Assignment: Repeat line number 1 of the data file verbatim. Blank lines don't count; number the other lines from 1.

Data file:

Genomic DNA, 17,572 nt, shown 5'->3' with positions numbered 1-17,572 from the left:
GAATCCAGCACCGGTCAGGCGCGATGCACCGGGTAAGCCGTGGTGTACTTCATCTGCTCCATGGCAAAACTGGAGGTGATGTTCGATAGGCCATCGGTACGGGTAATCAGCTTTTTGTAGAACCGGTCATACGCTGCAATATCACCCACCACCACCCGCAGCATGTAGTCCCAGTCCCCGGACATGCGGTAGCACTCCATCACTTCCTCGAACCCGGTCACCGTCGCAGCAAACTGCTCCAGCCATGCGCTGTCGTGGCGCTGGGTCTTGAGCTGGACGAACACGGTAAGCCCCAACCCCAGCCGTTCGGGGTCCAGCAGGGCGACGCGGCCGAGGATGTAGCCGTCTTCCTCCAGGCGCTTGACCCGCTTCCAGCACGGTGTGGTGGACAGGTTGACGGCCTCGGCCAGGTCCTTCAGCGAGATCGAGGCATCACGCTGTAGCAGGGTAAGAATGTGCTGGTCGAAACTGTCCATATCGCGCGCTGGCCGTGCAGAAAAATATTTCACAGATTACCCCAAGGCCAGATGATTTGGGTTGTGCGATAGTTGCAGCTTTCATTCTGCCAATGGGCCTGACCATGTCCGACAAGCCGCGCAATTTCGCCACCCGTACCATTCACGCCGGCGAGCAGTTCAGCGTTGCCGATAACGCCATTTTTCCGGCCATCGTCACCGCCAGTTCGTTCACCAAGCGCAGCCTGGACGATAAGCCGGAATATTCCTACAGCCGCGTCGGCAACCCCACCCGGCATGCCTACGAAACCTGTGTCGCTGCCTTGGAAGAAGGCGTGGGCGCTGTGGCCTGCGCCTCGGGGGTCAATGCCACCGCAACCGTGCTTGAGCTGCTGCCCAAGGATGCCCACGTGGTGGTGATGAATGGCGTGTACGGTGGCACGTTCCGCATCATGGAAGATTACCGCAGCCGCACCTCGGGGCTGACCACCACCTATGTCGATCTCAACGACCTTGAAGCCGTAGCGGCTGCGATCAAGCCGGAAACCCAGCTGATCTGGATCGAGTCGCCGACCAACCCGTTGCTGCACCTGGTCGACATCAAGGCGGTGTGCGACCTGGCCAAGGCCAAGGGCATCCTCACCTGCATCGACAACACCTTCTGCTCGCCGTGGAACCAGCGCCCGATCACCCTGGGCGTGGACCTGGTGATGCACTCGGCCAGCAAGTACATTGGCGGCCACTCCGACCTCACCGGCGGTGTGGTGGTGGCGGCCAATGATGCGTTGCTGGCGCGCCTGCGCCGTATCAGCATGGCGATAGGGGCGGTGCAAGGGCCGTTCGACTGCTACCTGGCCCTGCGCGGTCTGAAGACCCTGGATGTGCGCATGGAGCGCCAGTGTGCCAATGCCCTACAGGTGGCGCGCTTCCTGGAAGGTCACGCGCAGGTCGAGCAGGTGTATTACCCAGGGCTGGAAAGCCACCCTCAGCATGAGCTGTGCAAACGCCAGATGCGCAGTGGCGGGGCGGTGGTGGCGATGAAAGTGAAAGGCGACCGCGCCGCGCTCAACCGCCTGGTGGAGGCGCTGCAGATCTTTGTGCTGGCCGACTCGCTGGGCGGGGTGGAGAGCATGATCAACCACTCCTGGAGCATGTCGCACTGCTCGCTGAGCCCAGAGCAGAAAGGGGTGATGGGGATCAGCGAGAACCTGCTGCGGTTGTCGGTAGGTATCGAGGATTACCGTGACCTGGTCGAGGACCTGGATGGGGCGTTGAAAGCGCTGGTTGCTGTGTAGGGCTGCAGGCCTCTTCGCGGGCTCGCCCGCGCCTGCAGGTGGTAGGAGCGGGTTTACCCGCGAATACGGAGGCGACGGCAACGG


Genomic DNA, 17,572 nt, shown 5'->3' with positions numbered 1-17,572 from the left: